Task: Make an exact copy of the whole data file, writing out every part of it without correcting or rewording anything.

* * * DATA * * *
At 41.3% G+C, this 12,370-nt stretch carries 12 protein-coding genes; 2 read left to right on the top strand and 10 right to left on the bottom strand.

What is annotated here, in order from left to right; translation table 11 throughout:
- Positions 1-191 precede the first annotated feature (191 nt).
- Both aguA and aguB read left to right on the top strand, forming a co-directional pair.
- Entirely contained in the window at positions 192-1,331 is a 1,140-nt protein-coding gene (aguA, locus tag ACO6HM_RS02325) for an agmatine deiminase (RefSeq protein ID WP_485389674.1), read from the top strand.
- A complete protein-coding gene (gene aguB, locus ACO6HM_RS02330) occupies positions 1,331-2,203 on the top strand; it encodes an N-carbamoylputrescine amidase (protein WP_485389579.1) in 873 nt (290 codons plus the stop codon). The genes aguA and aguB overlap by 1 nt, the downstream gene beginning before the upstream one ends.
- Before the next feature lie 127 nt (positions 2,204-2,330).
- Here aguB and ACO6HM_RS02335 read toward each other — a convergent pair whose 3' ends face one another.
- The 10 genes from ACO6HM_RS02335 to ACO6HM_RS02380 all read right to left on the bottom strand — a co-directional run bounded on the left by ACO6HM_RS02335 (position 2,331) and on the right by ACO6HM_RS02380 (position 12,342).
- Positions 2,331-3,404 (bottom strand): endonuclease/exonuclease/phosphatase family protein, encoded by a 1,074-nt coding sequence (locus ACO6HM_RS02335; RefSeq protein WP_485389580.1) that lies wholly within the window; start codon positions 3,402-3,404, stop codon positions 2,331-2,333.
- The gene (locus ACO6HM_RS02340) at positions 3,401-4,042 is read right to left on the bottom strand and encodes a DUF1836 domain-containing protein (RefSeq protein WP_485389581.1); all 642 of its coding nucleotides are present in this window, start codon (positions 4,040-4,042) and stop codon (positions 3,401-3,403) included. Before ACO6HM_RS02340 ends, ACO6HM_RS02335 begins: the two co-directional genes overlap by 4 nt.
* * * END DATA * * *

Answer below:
At 41.3% G+C, this 12,370-nt stretch carries 12 protein-coding genes; 2 read left to right on the top strand and 10 right to left on the bottom strand.

What is annotated here, in order from left to right; translation table 11 throughout:
- Positions 1-191 precede the first annotated feature (191 nt).
- Both aguA and aguB read left to right on the top strand, forming a co-directional pair.
- Entirely contained in the window at positions 192-1,331 is a 1,140-nt protein-coding gene (aguA, locus tag ACO6HM_RS02325) for an agmatine deiminase (RefSeq protein ID WP_485389674.1), read from the top strand.
- A complete protein-coding gene (gene aguB, locus ACO6HM_RS02330) occupies positions 1,331-2,203 on the top strand; it encodes an N-carbamoylputrescine amidase (protein WP_485389579.1) in 873 nt (290 codons plus the stop codon). The genes aguA and aguB overlap by 1 nt, the downstream gene beginning before the upstream one ends.
- Before the next feature lie 127 nt (positions 2,204-2,330).
- Here aguB and ACO6HM_RS02335 read toward each other — a convergent pair whose 3' ends face one another.
- The 10 genes from ACO6HM_RS02335 to ACO6HM_RS02380 all read right to left on the bottom strand — a co-directional run bounded on the left by ACO6HM_RS02335 (position 2,331) and on the right by ACO6HM_RS02380 (position 12,342).
- Positions 2,331-3,404 (bottom strand): endonuclease/exonuclease/phosphatase family protein, encoded by a 1,074-nt coding sequence (locus ACO6HM_RS02335; RefSeq protein WP_485389580.1) that lies wholly within the window; start codon positions 3,402-3,404, stop codon positions 2,331-2,333.
- The gene (locus ACO6HM_RS02340) at positions 3,401-4,042 is read right to left on the bottom strand and encodes a DUF1836 domain-containing protein (RefSeq protein WP_485389581.1); all 642 of its coding nucleotides are present in this window, start codon (positions 4,040-4,042) and stop codon (positions 3,401-3,403) included. Before ACO6HM_RS02340 ends, ACO6HM_RS02335 begins: the two co-directional genes overlap by 4 nt.